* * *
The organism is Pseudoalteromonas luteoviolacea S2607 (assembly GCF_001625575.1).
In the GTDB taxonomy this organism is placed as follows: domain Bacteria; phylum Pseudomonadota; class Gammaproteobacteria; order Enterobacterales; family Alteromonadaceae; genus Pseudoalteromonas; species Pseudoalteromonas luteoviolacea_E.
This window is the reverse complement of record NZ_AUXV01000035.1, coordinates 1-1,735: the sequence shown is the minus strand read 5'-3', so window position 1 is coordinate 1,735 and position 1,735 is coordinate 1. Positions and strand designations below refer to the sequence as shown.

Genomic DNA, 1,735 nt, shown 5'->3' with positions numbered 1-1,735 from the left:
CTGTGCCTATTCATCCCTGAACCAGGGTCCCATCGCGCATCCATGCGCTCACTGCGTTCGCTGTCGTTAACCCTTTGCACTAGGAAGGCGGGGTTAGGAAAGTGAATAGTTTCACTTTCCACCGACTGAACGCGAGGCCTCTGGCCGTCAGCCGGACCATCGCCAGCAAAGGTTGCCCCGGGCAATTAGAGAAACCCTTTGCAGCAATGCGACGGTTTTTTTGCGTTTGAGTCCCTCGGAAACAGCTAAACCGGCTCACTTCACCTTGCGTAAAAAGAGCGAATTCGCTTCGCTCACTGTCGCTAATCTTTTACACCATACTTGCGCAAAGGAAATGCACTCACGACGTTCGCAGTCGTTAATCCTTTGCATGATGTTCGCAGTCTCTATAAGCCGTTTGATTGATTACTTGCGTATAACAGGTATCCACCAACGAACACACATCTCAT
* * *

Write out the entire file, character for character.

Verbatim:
The organism is Pseudoalteromonas luteoviolacea S2607 (assembly GCF_001625575.1).
In the GTDB taxonomy this organism is placed as follows: domain Bacteria; phylum Pseudomonadota; class Gammaproteobacteria; order Enterobacterales; family Alteromonadaceae; genus Pseudoalteromonas; species Pseudoalteromonas luteoviolacea_E.
This window is the reverse complement of record NZ_AUXV01000035.1, coordinates 1-1,735: the sequence shown is the minus strand read 5'-3', so window position 1 is coordinate 1,735 and position 1,735 is coordinate 1. Positions and strand designations below refer to the sequence as shown.

Genomic DNA, 1,735 nt, shown 5'->3' with positions numbered 1-1,735 from the left:
CTGTGCCTATTCATCCCTGAACCAGGGTCCCATCGCGCATCCATGCGCTCACTGCGTTCGCTGTCGTTAACCCTTTGCACTAGGAAGGCGGGGTTAGGAAAGTGAATAGTTTCACTTTCCACCGACTGAACGCGAGGCCTCTGGCCGTCAGCCGGACCATCGCCAGCAAAGGTTGCCCCGGGCAATTAGAGAAACCCTTTGCAGCAATGCGACGGTTTTTTTGCGTTTGAGTCCCTCGGAAACAGCTAAACCGGCTCACTTCACCTTGCGTAAAAAGAGCGAATTCGCTTCGCTCACTGTCGCTAATCTTTTACACCATACTTGCGCAAAGGAAATGCACTCACGACGTTCGCAGTCGTTAATCCTTTGCATGATGTTCGCAGTCTCTATAAGCCGTTTGATTGATTACTTGCGTATAACAGGTATCCACCAACGAACACACATCTCAT